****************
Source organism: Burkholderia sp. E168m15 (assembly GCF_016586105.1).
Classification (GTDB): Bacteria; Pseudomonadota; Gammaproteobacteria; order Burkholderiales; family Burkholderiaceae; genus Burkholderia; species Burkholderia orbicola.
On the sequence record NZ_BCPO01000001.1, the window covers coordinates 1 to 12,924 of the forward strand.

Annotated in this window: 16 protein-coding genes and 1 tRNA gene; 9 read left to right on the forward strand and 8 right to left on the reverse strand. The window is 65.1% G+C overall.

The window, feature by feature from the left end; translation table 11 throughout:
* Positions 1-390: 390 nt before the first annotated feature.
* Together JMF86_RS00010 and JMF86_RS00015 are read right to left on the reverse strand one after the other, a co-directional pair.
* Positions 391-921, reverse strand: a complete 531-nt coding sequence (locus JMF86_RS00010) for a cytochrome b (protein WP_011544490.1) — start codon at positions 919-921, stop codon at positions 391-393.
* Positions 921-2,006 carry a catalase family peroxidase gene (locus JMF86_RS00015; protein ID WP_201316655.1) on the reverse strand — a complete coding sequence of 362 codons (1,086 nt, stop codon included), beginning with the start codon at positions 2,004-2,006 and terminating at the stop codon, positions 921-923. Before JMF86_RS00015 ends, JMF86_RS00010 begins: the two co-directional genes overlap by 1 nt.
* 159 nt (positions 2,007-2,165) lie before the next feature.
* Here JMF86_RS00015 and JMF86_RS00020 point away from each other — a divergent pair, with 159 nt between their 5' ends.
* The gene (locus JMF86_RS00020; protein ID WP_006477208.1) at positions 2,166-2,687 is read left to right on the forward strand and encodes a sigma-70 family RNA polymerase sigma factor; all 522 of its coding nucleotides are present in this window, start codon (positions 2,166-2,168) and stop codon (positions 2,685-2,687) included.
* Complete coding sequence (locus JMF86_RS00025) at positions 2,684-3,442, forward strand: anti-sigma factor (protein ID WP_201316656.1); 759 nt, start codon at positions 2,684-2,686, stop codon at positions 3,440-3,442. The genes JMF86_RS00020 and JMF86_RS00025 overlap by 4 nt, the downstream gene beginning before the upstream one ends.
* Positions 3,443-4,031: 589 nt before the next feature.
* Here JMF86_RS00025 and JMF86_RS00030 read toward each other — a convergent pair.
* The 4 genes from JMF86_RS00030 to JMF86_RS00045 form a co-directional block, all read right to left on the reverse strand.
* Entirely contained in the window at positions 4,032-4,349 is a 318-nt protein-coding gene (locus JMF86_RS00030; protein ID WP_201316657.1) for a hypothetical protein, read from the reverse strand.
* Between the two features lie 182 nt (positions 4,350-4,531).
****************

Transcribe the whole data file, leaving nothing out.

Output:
Source organism: Burkholderia sp. E168m15 (assembly GCF_016586105.1).
Classification (GTDB): Bacteria; Pseudomonadota; Gammaproteobacteria; order Burkholderiales; family Burkholderiaceae; genus Burkholderia; species Burkholderia orbicola.
On the sequence record NZ_BCPO01000001.1, the window covers coordinates 1 to 12,924 of the forward strand.

Annotated in this window: 16 protein-coding genes and 1 tRNA gene; 9 read left to right on the forward strand and 8 right to left on the reverse strand. The window is 65.1% G+C overall.

The window, feature by feature from the left end; translation table 11 throughout:
* Positions 1-390: 390 nt before the first annotated feature.
* Together JMF86_RS00010 and JMF86_RS00015 are read right to left on the reverse strand one after the other, a co-directional pair.
* Positions 391-921, reverse strand: a complete 531-nt coding sequence (locus JMF86_RS00010) for a cytochrome b (protein WP_011544490.1) — start codon at positions 919-921, stop codon at positions 391-393.
* Positions 921-2,006 carry a catalase family peroxidase gene (locus JMF86_RS00015; protein ID WP_201316655.1) on the reverse strand — a complete coding sequence of 362 codons (1,086 nt, stop codon included), beginning with the start codon at positions 2,004-2,006 and terminating at the stop codon, positions 921-923. Before JMF86_RS00015 ends, JMF86_RS00010 begins: the two co-directional genes overlap by 1 nt.
* 159 nt (positions 2,007-2,165) lie before the next feature.
* Here JMF86_RS00015 and JMF86_RS00020 point away from each other — a divergent pair, with 159 nt between their 5' ends.
* The gene (locus JMF86_RS00020; protein ID WP_006477208.1) at positions 2,166-2,687 is read left to right on the forward strand and encodes a sigma-70 family RNA polymerase sigma factor; all 522 of its coding nucleotides are present in this window, start codon (positions 2,166-2,168) and stop codon (positions 2,685-2,687) included.
* Complete coding sequence (locus JMF86_RS00025) at positions 2,684-3,442, forward strand: anti-sigma factor (protein ID WP_201316656.1); 759 nt, start codon at positions 2,684-2,686, stop codon at positions 3,440-3,442. The genes JMF86_RS00020 and JMF86_RS00025 overlap by 4 nt, the downstream gene beginning before the upstream one ends.
* Positions 3,443-4,031: 589 nt before the next feature.
* Here JMF86_RS00025 and JMF86_RS00030 read toward each other — a convergent pair.
* The 4 genes from JMF86_RS00030 to JMF86_RS00045 form a co-directional block, all read right to left on the reverse strand.
* Entirely contained in the window at positions 4,032-4,349 is a 318-nt protein-coding gene (locus JMF86_RS00030; protein ID WP_201316657.1) for a hypothetical protein, read from the reverse strand.
* Between the two features lie 182 nt (positions 4,350-4,531).